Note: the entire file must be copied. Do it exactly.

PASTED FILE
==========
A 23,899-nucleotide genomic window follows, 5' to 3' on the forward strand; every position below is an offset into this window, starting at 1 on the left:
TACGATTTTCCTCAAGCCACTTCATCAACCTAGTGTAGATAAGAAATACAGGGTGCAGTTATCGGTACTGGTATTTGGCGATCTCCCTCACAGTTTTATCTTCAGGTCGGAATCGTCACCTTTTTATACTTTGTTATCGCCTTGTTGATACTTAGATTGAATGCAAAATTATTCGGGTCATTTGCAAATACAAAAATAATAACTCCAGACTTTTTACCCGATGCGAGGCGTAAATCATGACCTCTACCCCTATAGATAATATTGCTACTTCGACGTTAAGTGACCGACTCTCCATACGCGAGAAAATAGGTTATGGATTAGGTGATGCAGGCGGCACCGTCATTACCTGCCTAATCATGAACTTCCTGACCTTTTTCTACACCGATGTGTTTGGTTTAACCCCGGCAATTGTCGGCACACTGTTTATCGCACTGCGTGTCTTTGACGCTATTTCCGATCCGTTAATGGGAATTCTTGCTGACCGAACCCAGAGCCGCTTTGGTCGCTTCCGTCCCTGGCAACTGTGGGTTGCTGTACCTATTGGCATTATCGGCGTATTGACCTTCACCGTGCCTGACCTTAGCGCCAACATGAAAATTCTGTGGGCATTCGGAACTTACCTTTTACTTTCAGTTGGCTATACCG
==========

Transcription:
A 23,899-nucleotide genomic window follows, 5' to 3' on the forward strand; every position below is an offset into this window, starting at 1 on the left:
TACGATTTTCCTCAAGCCACTTCATCAACCTAGTGTAGATAAGAAATACAGGGTGCAGTTATCGGTACTGGTATTTGGCGATCTCCCTCACAGTTTTATCTTCAGGTCGGAATCGTCACCTTTTTATACTTTGTTATCGCCTTGTTGATACTTAGATTGAATGCAAAATTATTCGGGTCATTTGCAAATACAAAAATAATAACTCCAGACTTTTTACCCGATGCGAGGCGTAAATCATGACCTCTACCCCTATAGATAATATTGCTACTTCGACGTTAAGTGACCGACTCTCCATACGCGAGAAAATAGGTTATGGATTAGGTGATGCAGGCGGCACCGTCATTACCTGCCTAATCATGAACTTCCTGACCTTTTTCTACACCGATGTGTTTGGTTTAACCCCGGCAATTGTCGGCACACTGTTTATCGCACTGCGTGTCTTTGACGCTATTTCCGATCCGTTAATGGGAATTCTTGCTGACCGAACCCAGAGCCGCTTTGGTCGCTTCCGTCCCTGGCAACTGTGGGTTGCTGTACCTATTGGCATTATCGGCGTATTGACCTTCACCGTGCCTGACCTTAGCGCCAACATGAAAATTCTGTGGGCATTCGGAACTTACCTTTTACTTTCAGTTGGCTATACCG